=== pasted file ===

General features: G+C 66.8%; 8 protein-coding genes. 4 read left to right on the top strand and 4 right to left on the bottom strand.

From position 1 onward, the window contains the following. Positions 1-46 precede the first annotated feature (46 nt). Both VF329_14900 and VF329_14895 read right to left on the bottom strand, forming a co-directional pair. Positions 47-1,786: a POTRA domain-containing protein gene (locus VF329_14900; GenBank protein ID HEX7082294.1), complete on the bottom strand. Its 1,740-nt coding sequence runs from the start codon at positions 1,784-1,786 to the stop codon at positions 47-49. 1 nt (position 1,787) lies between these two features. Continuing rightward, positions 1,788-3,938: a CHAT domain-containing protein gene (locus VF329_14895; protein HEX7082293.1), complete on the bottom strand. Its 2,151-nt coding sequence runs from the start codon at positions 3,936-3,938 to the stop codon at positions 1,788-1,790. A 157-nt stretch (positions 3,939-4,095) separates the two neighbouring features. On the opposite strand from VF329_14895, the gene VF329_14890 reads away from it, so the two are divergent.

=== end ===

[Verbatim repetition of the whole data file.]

General features: G+C 66.8%; 8 protein-coding genes. 4 read left to right on the top strand and 4 right to left on the bottom strand.

From position 1 onward, the window contains the following. Positions 1-46 precede the first annotated feature (46 nt). Both VF329_14900 and VF329_14895 read right to left on the bottom strand, forming a co-directional pair. Positions 47-1,786: a POTRA domain-containing protein gene (locus VF329_14900; GenBank protein ID HEX7082294.1), complete on the bottom strand. Its 1,740-nt coding sequence runs from the start codon at positions 1,784-1,786 to the stop codon at positions 47-49. 1 nt (position 1,787) lies between these two features. Continuing rightward, positions 1,788-3,938: a CHAT domain-containing protein gene (locus VF329_14895; protein HEX7082293.1), complete on the bottom strand. Its 2,151-nt coding sequence runs from the start codon at positions 3,936-3,938 to the stop codon at positions 1,788-1,790. A 157-nt stretch (positions 3,939-4,095) separates the two neighbouring features. On the opposite strand from VF329_14895, the gene VF329_14890 reads away from it, so the two are divergent.